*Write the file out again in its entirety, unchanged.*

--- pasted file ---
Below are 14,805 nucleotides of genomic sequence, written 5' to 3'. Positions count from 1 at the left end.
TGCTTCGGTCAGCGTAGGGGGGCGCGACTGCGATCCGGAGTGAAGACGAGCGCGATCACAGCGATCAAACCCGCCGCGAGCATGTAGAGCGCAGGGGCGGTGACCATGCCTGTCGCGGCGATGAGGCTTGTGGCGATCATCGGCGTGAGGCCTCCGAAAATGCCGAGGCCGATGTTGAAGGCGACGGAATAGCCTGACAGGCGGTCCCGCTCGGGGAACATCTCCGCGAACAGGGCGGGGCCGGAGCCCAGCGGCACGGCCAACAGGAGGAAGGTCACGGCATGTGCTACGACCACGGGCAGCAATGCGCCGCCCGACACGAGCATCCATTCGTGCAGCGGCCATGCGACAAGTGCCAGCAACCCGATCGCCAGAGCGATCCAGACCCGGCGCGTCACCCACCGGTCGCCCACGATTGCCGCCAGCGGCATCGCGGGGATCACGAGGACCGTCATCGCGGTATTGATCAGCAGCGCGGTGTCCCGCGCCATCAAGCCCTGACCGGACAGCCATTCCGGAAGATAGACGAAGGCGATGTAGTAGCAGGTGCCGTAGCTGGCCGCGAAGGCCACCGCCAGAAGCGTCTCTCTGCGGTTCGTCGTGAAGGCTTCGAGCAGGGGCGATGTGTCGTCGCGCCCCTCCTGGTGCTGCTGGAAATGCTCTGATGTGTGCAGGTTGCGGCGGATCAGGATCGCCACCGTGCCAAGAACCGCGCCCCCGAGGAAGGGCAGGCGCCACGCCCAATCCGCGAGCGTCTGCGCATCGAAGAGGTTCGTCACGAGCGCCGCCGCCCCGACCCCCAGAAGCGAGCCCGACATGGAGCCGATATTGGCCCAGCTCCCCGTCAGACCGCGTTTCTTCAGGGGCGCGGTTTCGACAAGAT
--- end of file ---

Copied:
Below are 14,805 nucleotides of genomic sequence, written 5' to 3'. Positions count from 1 at the left end.
TGCTTCGGTCAGCGTAGGGGGGCGCGACTGCGATCCGGAGTGAAGACGAGCGCGATCACAGCGATCAAACCCGCCGCGAGCATGTAGAGCGCAGGGGCGGTGACCATGCCTGTCGCGGCGATGAGGCTTGTGGCGATCATCGGCGTGAGGCCTCCGAAAATGCCGAGGCCGATGTTGAAGGCGACGGAATAGCCTGACAGGCGGTCCCGCTCGGGGAACATCTCCGCGAACAGGGCGGGGCCGGAGCCCAGCGGCACGGCCAACAGGAGGAAGGTCACGGCATGTGCTACGACCACGGGCAGCAATGCGCCGCCCGACACGAGCATCCATTCGTGCAGCGGCCATGCGACAAGTGCCAGCAACCCGATCGCCAGAGCGATCCAGACCCGGCGCGTCACCCACCGGTCGCCCACGATTGCCGCCAGCGGCATCGCGGGGATCACGAGGACCGTCATCGCGGTATTGATCAGCAGCGCGGTGTCCCGCGCCATCAAGCCCTGACCGGACAGCCATTCCGGAAGATAGACGAAGGCGATGTAGTAGCAGGTGCCGTAGCTGGCCGCGAAGGCCACCGCCAGAAGCGTCTCTCTGCGGTTCGTCGTGAAGGCTTCGAGCAGGGGCGATGTGTCGTCGCGCCCCTCCTGGTGCTGCTGGAAATGCTCTGATGTGTGCAGGTTGCGGCGGATCAGGATCGCCACCGTGCCAAGAACCGCGCCCCCGAGGAAGGGCAGGCGCCACGCCCAATCCGCGAGCGTCTGCGCATCGAAGAGGTTCGTCACGAGCGCCGCCGCCCCGACCCCCAGAAGCGAGCCCGACATGGAGCCGATATTGGCCCAGCTCCCCGTCAGACCGCGTTTCTTCAGGGGCGCGGTTTCGACAAGAT